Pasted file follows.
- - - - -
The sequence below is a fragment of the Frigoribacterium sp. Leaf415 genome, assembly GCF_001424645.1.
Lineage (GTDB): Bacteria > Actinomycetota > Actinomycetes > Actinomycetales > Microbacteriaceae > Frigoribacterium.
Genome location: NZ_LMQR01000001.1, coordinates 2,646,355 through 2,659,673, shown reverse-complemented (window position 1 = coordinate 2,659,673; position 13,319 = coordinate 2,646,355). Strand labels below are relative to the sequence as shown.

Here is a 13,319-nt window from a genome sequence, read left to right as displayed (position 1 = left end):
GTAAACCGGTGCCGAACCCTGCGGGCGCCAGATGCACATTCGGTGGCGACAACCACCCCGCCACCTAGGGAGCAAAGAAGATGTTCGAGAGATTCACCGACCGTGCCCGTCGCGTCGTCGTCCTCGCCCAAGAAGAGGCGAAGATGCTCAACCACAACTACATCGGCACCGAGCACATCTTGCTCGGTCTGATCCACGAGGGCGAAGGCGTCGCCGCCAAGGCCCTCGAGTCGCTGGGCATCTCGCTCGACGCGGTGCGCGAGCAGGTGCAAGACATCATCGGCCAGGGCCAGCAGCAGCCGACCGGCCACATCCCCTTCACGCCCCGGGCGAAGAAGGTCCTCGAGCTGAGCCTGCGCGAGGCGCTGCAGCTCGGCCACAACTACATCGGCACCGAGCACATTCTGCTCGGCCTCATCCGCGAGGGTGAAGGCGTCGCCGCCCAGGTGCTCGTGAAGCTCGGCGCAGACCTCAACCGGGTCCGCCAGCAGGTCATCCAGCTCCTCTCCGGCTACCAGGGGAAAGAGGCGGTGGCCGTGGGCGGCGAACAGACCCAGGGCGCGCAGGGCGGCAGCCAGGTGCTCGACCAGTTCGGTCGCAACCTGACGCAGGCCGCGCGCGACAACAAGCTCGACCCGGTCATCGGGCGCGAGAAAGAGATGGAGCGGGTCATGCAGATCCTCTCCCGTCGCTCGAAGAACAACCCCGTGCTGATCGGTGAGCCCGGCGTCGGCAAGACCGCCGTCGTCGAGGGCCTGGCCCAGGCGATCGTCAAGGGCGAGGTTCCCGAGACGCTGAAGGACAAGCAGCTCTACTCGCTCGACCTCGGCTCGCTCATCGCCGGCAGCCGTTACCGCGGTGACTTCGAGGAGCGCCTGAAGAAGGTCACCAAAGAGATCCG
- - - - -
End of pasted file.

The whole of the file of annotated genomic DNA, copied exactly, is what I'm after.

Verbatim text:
The sequence below is a fragment of the Frigoribacterium sp. Leaf415 genome, assembly GCF_001424645.1.
Lineage (GTDB): Bacteria > Actinomycetota > Actinomycetes > Actinomycetales > Microbacteriaceae > Frigoribacterium.
Genome location: NZ_LMQR01000001.1, coordinates 2,646,355 through 2,659,673, shown reverse-complemented (window position 1 = coordinate 2,659,673; position 13,319 = coordinate 2,646,355). Strand labels below are relative to the sequence as shown.

Here is a 13,319-nt window from a genome sequence, read left to right as displayed (position 1 = left end):
GTAAACCGGTGCCGAACCCTGCGGGCGCCAGATGCACATTCGGTGGCGACAACCACCCCGCCACCTAGGGAGCAAAGAAGATGTTCGAGAGATTCACCGACCGTGCCCGTCGCGTCGTCGTCCTCGCCCAAGAAGAGGCGAAGATGCTCAACCACAACTACATCGGCACCGAGCACATCTTGCTCGGTCTGATCCACGAGGGCGAAGGCGTCGCCGCCAAGGCCCTCGAGTCGCTGGGCATCTCGCTCGACGCGGTGCGCGAGCAGGTGCAAGACATCATCGGCCAGGGCCAGCAGCAGCCGACCGGCCACATCCCCTTCACGCCCCGGGCGAAGAAGGTCCTCGAGCTGAGCCTGCGCGAGGCGCTGCAGCTCGGCCACAACTACATCGGCACCGAGCACATTCTGCTCGGCCTCATCCGCGAGGGTGAAGGCGTCGCCGCCCAGGTGCTCGTGAAGCTCGGCGCAGACCTCAACCGGGTCCGCCAGCAGGTCATCCAGCTCCTCTCCGGCTACCAGGGGAAAGAGGCGGTGGCCGTGGGCGGCGAACAGACCCAGGGCGCGCAGGGCGGCAGCCAGGTGCTCGACCAGTTCGGTCGCAACCTGACGCAGGCCGCGCGCGACAACAAGCTCGACCCGGTCATCGGGCGCGAGAAAGAGATGGAGCGGGTCATGCAGATCCTCTCCCGTCGCTCGAAGAACAACCCCGTGCTGATCGGTGAGCCCGGCGTCGGCAAGACCGCCGTCGTCGAGGGCCTGGCCCAGGCGATCGTCAAGGGCGAGGTTCCCGAGACGCTGAAGGACAAGCAGCTCTACTCGCTCGACCTCGGCTCGCTCATCGCCGGCAGCCGTTACCGCGGTGACTTCGAGGAGCGCCTGAAGAAGGTCACCAAAGAGATCCG